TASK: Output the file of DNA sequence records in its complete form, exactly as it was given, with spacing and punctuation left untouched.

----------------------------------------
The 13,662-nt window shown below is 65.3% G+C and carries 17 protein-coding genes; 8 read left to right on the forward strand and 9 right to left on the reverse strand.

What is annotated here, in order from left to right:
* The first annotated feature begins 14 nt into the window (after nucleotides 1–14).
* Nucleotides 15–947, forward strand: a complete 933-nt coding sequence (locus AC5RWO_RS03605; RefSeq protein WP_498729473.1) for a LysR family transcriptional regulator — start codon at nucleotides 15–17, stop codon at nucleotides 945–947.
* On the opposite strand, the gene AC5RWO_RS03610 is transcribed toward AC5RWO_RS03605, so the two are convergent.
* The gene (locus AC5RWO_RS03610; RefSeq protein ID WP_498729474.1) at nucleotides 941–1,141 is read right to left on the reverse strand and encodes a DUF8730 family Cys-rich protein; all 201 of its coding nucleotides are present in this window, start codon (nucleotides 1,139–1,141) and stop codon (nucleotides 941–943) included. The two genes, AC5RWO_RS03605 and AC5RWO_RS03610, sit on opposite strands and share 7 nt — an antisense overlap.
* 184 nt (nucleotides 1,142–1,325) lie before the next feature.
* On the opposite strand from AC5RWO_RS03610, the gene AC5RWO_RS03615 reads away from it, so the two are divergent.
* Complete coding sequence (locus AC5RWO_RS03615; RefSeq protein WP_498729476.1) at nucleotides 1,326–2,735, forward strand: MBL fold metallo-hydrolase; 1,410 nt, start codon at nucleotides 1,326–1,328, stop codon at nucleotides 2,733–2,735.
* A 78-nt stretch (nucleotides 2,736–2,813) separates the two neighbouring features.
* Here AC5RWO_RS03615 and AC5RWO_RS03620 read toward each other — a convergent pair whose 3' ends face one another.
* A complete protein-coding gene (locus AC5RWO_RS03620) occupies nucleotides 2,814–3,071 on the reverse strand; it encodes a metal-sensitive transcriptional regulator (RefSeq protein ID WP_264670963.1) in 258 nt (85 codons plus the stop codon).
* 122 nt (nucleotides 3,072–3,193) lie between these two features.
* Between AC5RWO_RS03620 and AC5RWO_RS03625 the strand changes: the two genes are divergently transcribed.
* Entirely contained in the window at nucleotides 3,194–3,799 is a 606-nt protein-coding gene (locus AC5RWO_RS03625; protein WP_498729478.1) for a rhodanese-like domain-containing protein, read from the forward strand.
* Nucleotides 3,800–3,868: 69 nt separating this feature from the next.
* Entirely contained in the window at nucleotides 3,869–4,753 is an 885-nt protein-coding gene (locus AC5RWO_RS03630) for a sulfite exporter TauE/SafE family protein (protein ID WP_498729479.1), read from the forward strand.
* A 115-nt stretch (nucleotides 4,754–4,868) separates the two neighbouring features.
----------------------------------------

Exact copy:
The 13,662-nt window shown below is 65.3% G+C and carries 17 protein-coding genes; 8 read left to right on the forward strand and 9 right to left on the reverse strand.

What is annotated here, in order from left to right:
* The first annotated feature begins 14 nt into the window (after nucleotides 1–14).
* Nucleotides 15–947, forward strand: a complete 933-nt coding sequence (locus AC5RWO_RS03605; RefSeq protein WP_498729473.1) for a LysR family transcriptional regulator — start codon at nucleotides 15–17, stop codon at nucleotides 945–947.
* On the opposite strand, the gene AC5RWO_RS03610 is transcribed toward AC5RWO_RS03605, so the two are convergent.
* The gene (locus AC5RWO_RS03610; RefSeq protein ID WP_498729474.1) at nucleotides 941–1,141 is read right to left on the reverse strand and encodes a DUF8730 family Cys-rich protein; all 201 of its coding nucleotides are present in this window, start codon (nucleotides 1,139–1,141) and stop codon (nucleotides 941–943) included. The two genes, AC5RWO_RS03605 and AC5RWO_RS03610, sit on opposite strands and share 7 nt — an antisense overlap.
* 184 nt (nucleotides 1,142–1,325) lie before the next feature.
* On the opposite strand from AC5RWO_RS03610, the gene AC5RWO_RS03615 reads away from it, so the two are divergent.
* Complete coding sequence (locus AC5RWO_RS03615; RefSeq protein WP_498729476.1) at nucleotides 1,326–2,735, forward strand: MBL fold metallo-hydrolase; 1,410 nt, start codon at nucleotides 1,326–1,328, stop codon at nucleotides 2,733–2,735.
* A 78-nt stretch (nucleotides 2,736–2,813) separates the two neighbouring features.
* Here AC5RWO_RS03615 and AC5RWO_RS03620 read toward each other — a convergent pair whose 3' ends face one another.
* A complete protein-coding gene (locus AC5RWO_RS03620) occupies nucleotides 2,814–3,071 on the reverse strand; it encodes a metal-sensitive transcriptional regulator (RefSeq protein ID WP_264670963.1) in 258 nt (85 codons plus the stop codon).
* 122 nt (nucleotides 3,072–3,193) lie between these two features.
* Between AC5RWO_RS03620 and AC5RWO_RS03625 the strand changes: the two genes are divergently transcribed.
* Entirely contained in the window at nucleotides 3,194–3,799 is a 606-nt protein-coding gene (locus AC5RWO_RS03625; protein WP_498729478.1) for a rhodanese-like domain-containing protein, read from the forward strand.
* Nucleotides 3,800–3,868: 69 nt separating this feature from the next.
* Entirely contained in the window at nucleotides 3,869–4,753 is an 885-nt protein-coding gene (locus AC5RWO_RS03630) for a sulfite exporter TauE/SafE family protein (protein ID WP_498729479.1), read from the forward strand.
* A 115-nt stretch (nucleotides 4,754–4,868) separates the two neighbouring features.